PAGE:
Look, I've got a pretty strong stomach, and Matt was never big on housekeeping. A high stack of dishes with mold on them, I could have understood-but wall-to-wall spiderwebs? No way. How could he live like that? I mean, it wasn't just spiderwebs in the corners-it was spiderwebs choking the furniture! I couldn't have sat down without getting caught in dusty silk! And the proprietors were still there, too-little brown ones, medium-sized gray ones, and a huge malecater with a body the size of a quarter and red markings like a big wide grin on the underside of its abdomen, sitting in the middle of a web six feet wide that was stretched across the archway to the bed nook. Then the sun came out from behind a , loud, its light struck through the window for about half a minute-and I stood spellbound. Lit from the back and side like that, the huge web seemed to glow, every tendril bright. It was beautiful.

Then the sun went in, the light went away, and it was just a dusty piece of vermin-laden debris.

Speaking of vermin, what had attracted all these eight-legged wonders? It must have been a bumper year for flies. Or maybe, just maybe, they'd decided to declare war on the army of cockroaches that infested the place. If so, more power to them. I decided not to go spider hunting, after all. Besides, I didn't have time-I had to find Matt.

The strange thing was, I'd been in that apartment just three days before, and there hadn't been a single strand of spider silk in sight. Okay, so they're hard to see-but three days just isn't time enough for that much decoration.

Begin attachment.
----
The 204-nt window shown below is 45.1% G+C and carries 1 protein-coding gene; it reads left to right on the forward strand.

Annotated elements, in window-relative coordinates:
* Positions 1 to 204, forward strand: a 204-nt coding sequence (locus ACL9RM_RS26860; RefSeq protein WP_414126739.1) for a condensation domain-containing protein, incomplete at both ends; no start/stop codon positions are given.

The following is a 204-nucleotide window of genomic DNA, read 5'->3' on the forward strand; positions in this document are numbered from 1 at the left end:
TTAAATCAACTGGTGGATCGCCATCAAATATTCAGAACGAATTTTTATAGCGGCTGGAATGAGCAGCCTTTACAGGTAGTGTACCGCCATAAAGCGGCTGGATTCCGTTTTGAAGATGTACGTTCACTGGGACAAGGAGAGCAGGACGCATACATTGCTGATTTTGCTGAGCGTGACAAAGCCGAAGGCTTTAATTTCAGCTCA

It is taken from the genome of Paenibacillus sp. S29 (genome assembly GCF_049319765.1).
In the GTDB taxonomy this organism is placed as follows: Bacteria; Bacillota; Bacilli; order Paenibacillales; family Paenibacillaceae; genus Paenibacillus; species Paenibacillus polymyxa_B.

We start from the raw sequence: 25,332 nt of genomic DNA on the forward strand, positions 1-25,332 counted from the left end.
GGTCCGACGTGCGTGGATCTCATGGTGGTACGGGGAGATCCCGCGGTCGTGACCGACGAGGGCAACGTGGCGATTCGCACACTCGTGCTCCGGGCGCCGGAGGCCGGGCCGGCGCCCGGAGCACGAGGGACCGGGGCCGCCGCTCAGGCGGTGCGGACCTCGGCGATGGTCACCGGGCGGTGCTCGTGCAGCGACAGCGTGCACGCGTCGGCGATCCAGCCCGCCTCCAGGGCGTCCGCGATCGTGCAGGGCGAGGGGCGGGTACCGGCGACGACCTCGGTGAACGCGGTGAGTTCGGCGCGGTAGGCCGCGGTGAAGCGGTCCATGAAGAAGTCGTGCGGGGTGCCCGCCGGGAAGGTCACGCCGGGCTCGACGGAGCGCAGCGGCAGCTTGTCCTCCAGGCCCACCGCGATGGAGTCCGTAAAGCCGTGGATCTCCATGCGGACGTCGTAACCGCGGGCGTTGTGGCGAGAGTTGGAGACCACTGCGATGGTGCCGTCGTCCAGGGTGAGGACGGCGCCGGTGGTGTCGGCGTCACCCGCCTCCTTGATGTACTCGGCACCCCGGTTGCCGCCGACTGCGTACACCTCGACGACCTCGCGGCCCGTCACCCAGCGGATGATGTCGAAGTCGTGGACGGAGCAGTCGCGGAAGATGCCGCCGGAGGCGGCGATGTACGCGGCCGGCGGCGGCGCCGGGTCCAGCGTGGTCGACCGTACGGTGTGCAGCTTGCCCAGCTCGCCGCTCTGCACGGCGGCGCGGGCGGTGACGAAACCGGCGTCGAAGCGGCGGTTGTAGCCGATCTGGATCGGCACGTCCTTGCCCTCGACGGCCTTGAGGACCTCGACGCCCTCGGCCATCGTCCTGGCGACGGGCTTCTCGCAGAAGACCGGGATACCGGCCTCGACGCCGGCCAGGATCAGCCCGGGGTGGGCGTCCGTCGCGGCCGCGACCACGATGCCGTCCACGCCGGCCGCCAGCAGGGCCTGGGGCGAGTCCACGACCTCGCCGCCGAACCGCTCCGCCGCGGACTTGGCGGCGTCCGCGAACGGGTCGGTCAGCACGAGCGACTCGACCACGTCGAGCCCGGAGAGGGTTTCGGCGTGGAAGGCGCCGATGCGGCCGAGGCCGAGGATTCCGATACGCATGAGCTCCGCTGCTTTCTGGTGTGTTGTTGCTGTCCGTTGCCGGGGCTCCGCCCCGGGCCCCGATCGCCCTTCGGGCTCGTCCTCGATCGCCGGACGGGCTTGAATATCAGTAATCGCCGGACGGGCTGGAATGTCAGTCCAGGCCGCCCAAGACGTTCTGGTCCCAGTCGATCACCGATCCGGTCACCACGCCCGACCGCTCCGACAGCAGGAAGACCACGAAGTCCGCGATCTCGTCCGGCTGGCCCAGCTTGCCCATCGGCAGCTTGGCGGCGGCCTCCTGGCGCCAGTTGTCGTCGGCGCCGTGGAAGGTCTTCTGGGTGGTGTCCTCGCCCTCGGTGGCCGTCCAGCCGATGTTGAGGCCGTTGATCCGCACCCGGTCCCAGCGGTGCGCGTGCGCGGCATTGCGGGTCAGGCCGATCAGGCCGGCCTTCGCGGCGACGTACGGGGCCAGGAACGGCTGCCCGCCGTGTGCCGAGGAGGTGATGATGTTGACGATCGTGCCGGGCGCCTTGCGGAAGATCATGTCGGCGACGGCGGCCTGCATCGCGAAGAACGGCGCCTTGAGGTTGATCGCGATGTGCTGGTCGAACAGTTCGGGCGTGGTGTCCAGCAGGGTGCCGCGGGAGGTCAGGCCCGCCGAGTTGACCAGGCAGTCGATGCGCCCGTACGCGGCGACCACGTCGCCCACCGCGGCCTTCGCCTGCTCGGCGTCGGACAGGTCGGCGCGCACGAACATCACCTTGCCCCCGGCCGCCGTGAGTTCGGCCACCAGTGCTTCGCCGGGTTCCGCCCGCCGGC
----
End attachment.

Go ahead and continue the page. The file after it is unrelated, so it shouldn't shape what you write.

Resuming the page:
I stepped up to the archway, nerving myself to sweep that web aside and swat its builder-but the sun came out again, and the golden cartwheel was so damned beautiful I just couldn't bring myself to do it. Besides, I didn't really need to-I could look through it, and the bedroom sure didn't have any place that was out of sight. Room enough for a bed, a dresser, a tin wardrobe, and scarcely an inch more. The bed was rumpled, but Matt wasn't in it. I turned around, frowning, and scanned the place again. I wouldn't

say there was no sign of Matt-as I told you, he wasn't big on house

keeping, and there were stacks of books everywhere, nicely webbed at the moment-but the pile of dirty dishes was no higher than it had been, and he himself sure wasn't there.

I stepped out into the hall and closed the door behind me, chewing it over. No matter how I sliced it, it came out the same-Matt had left town.

Why so suddenly?

Death in the family. Or close to it. What else could it be?

So I went back to my apartment and started research. One of the handy things about having some training in scholarship, is that you know how to find information. I knew what town Matt came fromSepar City, New Jersey-and I knew how to call long-distance information.

"Mantrell," I told the operator.

"There are three, Sir. Which one did you want?" I racked my brains. Had Matt ever said anything about his parents' names? Then I remembered, once, that there had been a

"junior" attached to him. "Matthew."

"We have a Mateo."

"Yeah, that's it." It was a good guess, anyway.

"One moment, please."

The vocodered voice gave me the number. I wrote it down, hung UP, picked up, and punched in. Six rings, and I found myself hoping nobody would answer.

"'Alio? I1

I hadn't known his parents were immigrants. His mother sounded nice.

"I'm calling for Matthew Mantrell," I said. "Junior." Mateo? Ees not 'ere."

"Just went out for a minute?" I was surprised at the surge of relief I felt.

"No, no! Ees away-college!"

My spirits took the express elevator down. "Okay. I'll try him there. Thanks, Mrs. Mantrell."

"Ees okay. You tell him call home, si?"

"Si," I agreed. "Good-bye." I hung up, hoping I would see him indeed.

So. He hadn't gone home.

Then where?

I know I should have forgotten about it, shoved it to the back of

my mind, and just contented myself with being really mad at him. What was the big deal, anyway?

The big deal was that Matt was the only real friend I had, at the moment-maybe the only one I'd ever had, really. I mean, I hadn't known Matt all that long; but four years seems like a long time, to me. Four years, going on five-but who's counting?